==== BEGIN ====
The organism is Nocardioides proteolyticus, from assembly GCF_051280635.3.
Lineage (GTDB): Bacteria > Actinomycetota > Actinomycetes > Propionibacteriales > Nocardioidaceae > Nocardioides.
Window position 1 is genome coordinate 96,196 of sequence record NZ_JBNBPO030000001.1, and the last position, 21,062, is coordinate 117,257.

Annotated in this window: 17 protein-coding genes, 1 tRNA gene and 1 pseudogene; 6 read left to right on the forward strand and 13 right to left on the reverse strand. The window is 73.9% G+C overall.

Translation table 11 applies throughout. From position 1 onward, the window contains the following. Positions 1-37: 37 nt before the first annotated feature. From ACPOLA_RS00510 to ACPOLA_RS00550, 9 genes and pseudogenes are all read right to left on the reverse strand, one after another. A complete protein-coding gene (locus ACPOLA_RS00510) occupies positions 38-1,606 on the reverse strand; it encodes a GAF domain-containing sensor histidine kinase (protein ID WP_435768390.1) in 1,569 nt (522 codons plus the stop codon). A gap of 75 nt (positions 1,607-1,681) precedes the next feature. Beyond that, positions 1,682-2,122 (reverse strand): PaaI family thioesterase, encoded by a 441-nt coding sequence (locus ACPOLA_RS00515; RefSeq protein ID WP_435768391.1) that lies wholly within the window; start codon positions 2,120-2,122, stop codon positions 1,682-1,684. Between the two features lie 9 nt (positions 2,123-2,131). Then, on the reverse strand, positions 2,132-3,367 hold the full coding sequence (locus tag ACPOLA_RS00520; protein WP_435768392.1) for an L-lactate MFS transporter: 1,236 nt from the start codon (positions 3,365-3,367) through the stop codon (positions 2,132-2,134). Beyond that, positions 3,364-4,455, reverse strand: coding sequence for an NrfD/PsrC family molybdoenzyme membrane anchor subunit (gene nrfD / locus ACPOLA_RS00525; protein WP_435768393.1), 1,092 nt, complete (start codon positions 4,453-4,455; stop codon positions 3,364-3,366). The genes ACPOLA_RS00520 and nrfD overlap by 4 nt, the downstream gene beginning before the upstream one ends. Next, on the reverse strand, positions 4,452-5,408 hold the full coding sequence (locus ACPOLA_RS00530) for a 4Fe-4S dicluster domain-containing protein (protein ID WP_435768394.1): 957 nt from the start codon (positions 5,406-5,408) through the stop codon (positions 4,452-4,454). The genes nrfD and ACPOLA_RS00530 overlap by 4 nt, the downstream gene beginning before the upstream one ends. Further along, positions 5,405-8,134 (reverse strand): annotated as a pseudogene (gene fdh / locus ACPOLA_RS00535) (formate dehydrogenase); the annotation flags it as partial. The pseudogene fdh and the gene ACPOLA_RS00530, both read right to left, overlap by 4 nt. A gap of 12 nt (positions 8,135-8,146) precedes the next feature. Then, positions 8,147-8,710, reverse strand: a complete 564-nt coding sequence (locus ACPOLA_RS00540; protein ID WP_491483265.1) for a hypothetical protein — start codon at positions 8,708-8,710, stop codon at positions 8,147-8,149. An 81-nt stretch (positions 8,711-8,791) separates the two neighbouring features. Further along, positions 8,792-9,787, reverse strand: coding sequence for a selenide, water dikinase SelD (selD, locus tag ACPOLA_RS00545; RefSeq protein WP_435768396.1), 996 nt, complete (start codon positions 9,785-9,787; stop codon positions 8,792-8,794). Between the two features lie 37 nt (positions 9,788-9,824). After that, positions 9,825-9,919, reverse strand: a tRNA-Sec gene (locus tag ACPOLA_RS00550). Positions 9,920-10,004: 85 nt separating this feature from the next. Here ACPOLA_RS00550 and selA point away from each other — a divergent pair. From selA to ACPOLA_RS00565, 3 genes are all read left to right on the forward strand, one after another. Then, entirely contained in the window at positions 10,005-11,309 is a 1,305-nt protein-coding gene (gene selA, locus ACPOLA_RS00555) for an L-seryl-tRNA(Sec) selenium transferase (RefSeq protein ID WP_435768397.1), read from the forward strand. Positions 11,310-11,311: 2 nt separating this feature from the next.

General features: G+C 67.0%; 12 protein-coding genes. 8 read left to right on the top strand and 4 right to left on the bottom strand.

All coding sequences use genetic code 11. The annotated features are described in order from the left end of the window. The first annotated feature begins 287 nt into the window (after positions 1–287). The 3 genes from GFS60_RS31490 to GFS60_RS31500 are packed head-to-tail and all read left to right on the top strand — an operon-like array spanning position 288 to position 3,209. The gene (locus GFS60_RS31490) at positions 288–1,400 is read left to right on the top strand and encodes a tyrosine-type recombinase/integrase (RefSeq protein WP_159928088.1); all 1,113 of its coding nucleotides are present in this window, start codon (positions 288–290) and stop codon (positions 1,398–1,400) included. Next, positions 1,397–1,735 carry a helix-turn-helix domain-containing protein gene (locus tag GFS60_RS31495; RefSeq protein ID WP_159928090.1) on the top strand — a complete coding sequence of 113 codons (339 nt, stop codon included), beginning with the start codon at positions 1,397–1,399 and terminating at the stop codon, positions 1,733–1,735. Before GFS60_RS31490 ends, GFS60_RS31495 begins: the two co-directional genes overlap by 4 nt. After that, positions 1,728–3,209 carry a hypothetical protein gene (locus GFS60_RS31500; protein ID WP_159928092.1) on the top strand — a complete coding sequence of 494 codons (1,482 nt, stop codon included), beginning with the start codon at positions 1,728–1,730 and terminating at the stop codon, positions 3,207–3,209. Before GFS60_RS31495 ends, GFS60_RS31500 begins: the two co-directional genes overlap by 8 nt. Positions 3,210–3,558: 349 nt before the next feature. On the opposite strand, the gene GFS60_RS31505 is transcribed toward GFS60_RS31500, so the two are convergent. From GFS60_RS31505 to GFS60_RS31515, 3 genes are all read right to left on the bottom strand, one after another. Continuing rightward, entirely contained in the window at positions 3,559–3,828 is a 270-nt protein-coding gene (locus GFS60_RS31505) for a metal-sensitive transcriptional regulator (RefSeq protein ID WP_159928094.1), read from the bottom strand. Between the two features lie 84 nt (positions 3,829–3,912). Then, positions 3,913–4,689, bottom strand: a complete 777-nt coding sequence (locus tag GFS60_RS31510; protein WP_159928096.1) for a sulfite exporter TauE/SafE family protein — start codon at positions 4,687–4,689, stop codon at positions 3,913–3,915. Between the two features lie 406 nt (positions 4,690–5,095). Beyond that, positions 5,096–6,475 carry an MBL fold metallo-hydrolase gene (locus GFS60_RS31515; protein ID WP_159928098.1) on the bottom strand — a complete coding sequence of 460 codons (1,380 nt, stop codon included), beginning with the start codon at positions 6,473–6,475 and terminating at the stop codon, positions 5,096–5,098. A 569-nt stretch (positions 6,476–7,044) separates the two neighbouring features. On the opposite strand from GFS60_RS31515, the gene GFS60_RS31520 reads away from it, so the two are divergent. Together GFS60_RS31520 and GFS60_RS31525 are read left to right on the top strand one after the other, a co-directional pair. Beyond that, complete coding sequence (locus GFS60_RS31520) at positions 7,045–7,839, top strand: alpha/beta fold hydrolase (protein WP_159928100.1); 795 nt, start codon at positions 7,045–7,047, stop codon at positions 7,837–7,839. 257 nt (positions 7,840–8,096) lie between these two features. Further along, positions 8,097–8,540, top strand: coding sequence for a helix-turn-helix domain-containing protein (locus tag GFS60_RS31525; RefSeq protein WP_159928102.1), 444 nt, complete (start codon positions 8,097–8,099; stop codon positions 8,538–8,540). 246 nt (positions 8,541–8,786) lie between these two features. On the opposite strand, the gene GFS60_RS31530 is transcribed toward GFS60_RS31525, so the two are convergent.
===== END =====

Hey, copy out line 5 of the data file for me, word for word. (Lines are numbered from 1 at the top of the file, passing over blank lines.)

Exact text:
Translation table 11 applies throughout. From position 1 onward, the window contains the following. Positions 1-37: 37 nt before the first annotated feature. From ACPOLA_RS00510 to ACPOLA_RS00550, 9 genes and pseudogenes are all read right to left on the reverse strand, one after another. A complete protein-coding gene (locus ACPOLA_RS00510) occupies positions 38-1,606 on the reverse strand; it encodes a GAF domain-containing sensor histidine kinase (protein ID WP_435768390.1) in 1,569 nt (522 codons plus the stop codon). A gap of 75 nt (positions 1,607-1,681) precedes the next feature. Beyond that, positions 1,682-2,122 (reverse strand): PaaI family thioesterase, encoded by a 441-nt coding sequence (locus ACPOLA_RS00515; RefSeq protein ID WP_435768391.1) that lies wholly within the window; start codon positions 2,120-2,122, stop codon positions 1,682-1,684. Between the two features lie 9 nt (positions 2,123-2,131). Then, on the reverse strand, positions 2,132-3,367 hold the full coding sequence (locus tag ACPOLA_RS00520; protein WP_435768392.1) for an L-lactate MFS transporter: 1,236 nt from the start codon (positions 3,365-3,367) through the stop codon (positions 2,132-2,134). Beyond that, positions 3,364-4,455, reverse strand: coding sequence for an NrfD/PsrC family molybdoenzyme membrane anchor subunit (gene nrfD / locus ACPOLA_RS00525; protein WP_435768393.1), 1,092 nt, complete (start codon positions 4,453-4,455; stop codon positions 3,364-3,366). The genes ACPOLA_RS00520 and nrfD overlap by 4 nt, the downstream gene beginning before the upstream one ends. Next, on the reverse strand, positions 4,452-5,408 hold the full coding sequence (locus ACPOLA_RS00530) for a 4Fe-4S dicluster domain-containing protein (protein ID WP_435768394.1): 957 nt from the start codon (positions 5,406-5,408) through the stop codon (positions 4,452-4,454). The genes nrfD and ACPOLA_RS00530 overlap by 4 nt, the downstream gene beginning before the upstream one ends. Further along, positions 5,405-8,134 (reverse strand): annotated as a pseudogene (gene fdh / locus ACPOLA_RS00535) (formate dehydrogenase); the annotation flags it as partial. The pseudogene fdh and the gene ACPOLA_RS00530, both read right to left, overlap by 4 nt. A gap of 12 nt (positions 8,135-8,146) precedes the next feature. Then, positions 8,147-8,710, reverse strand: a complete 564-nt coding sequence (locus ACPOLA_RS00540; protein ID WP_491483265.1) for a hypothetical protein — start codon at positions 8,708-8,710, stop codon at positions 8,147-8,149. An 81-nt stretch (positions 8,711-8,791) separates the two neighbouring features. Further along, positions 8,792-9,787, reverse strand: coding sequence for a selenide, water dikinase SelD (selD, locus tag ACPOLA_RS00545; RefSeq protein WP_435768396.1), 996 nt, complete (start codon positions 9,785-9,787; stop codon positions 8,792-8,794). Between the two features lie 37 nt (positions 9,788-9,824). After that, positions 9,825-9,919, reverse strand: a tRNA-Sec gene (locus tag ACPOLA_RS00550). Positions 9,920-10,004: 85 nt separating this feature from the next. Here ACPOLA_RS00550 and selA point away from each other — a divergent pair. From selA to ACPOLA_RS00565, 3 genes are all read left to right on the forward strand, one after another. Then, entirely contained in the window at positions 10,005-11,309 is a 1,305-nt protein-coding gene (gene selA, locus ACPOLA_RS00555) for an L-seryl-tRNA(Sec) selenium transferase (RefSeq protein ID WP_435768397.1), read from the forward strand. Positions 11,310-11,311: 2 nt separating this feature from the next.